When Democrats tout their strength among minority voters, they’re usually referring to African Americans and Latinos, but over the past few elections Asian Americans have increasingly gone blue as well. Now, a new group is seeking to thwart that trend. The Asian Republican Coalition launched with a splashy event at the Newseum in Washington, DC, in May, drawing GOP heavy-hitters including Sens. John Cornyn, Tim Scott, and Tom Coburn. And last week, the group announced its first set of endorsements, backing five Republican candidates across the country.
Yet, the Asian Republican Coalition appears to be in an awkward position: It seems unable to find many people of Asian descent to endorse or support its cause.
Take their recent batch of endorsements. Of the five Republicans who earned the group’s backing, only one candidate is Asian American—Allan Fung, the gubernatorial candidate in Rhode Island. The group also endorsed incumbents Sen. Mitch McConnell of Kentucky and Rep. Chris Gibson of New York, along with House candidates Carl DeMaio in California and Barbara Comstock in Virginia.
Political groups that advocate for minority causes often endorse candidates who don’t share the same ethnicity but are friendly to their cause. McConnell’s wife is a Chinese expat (and former Bush administration Cabinet official), while DeMaio and Comstock are running in districts with large Asian American populations. “These candidates believe in creating and building upon strong relationships within the comprehensive Asian American community,” said John Ying, an Asian American investment banker based in Hong Kong and the group’s chairman.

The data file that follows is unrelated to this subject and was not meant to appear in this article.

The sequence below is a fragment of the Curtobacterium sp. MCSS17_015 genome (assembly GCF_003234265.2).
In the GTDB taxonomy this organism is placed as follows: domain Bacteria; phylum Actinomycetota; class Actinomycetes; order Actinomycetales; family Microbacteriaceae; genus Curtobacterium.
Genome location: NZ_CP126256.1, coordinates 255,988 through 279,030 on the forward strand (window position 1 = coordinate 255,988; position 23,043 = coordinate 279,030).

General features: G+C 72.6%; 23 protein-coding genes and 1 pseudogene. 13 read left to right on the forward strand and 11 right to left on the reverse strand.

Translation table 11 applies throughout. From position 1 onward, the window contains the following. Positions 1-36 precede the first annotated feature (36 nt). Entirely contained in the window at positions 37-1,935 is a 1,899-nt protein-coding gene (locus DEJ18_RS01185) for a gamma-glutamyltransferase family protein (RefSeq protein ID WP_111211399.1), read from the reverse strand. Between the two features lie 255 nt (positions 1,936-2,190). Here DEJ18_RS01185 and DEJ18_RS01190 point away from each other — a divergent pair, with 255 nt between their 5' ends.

But when his group held its kickoff party, apart from Ying the scene reportedly was full of white politicians and consultants. “We have a very broad definition of what constitutes the Asian American community,” the group’s vice chairman, Thomas Britt, told Vice. “The Asian Republican Coalition is open to all Americans, including Asian Americans and those of us like me who are not ethnically Asian but have spent 20 years living in Hong Kong.”
Back in the early 1990s, Asian Americans skewed slightly Republican, voting 55 percent for George H.W. Bush in 1992. Asian Americans had turned more Democratic by the time his son ran a decade later, voting 54 percent for Al Gore. In 2012, Barack Obama won 73 percent of the Asian American vote, an 11 percent rise from his 2008 performance.
Asian Americans don’t represent as large of a voting bloc as African Americans and Latinos (they constituted just 3 percent of the national vote in 2012), but they’re the fastest-growing segment of the US population—and Asian Americans are considered very reliable when it comes to voter turnout. A survey released earlier this week by APIAVote and Asian Americans Advancing Justice suggested that Asian American turnout of registered voters will range from 60 to 77 percent for the midterms. Of those likely voters, 42 percent plan to vote Democratic in this year’s House races, compared to 28 percent of Asian American voters planning to back Republicans.
As a whole, Asian Americans are richer and have higher educational levels than other ethnic groups, making them a prime target in the view of conservatives. “Frankly this group is nominally right now voting more Democratic, but in a very weak affiliation,” Ying told the Daily Caller. “These are not die-hard Democrats, and traditionally in the past they used to be Republicans.”
But it may not be so easy for Ying and the GOP, given that party’s agenda. A comprehensive Pew study from 2012 found that Asian Americans tend to prefer a larger government and robust social services. It’s not just a lack of outreach that’s holding the GOP back from winning over Asian American voters.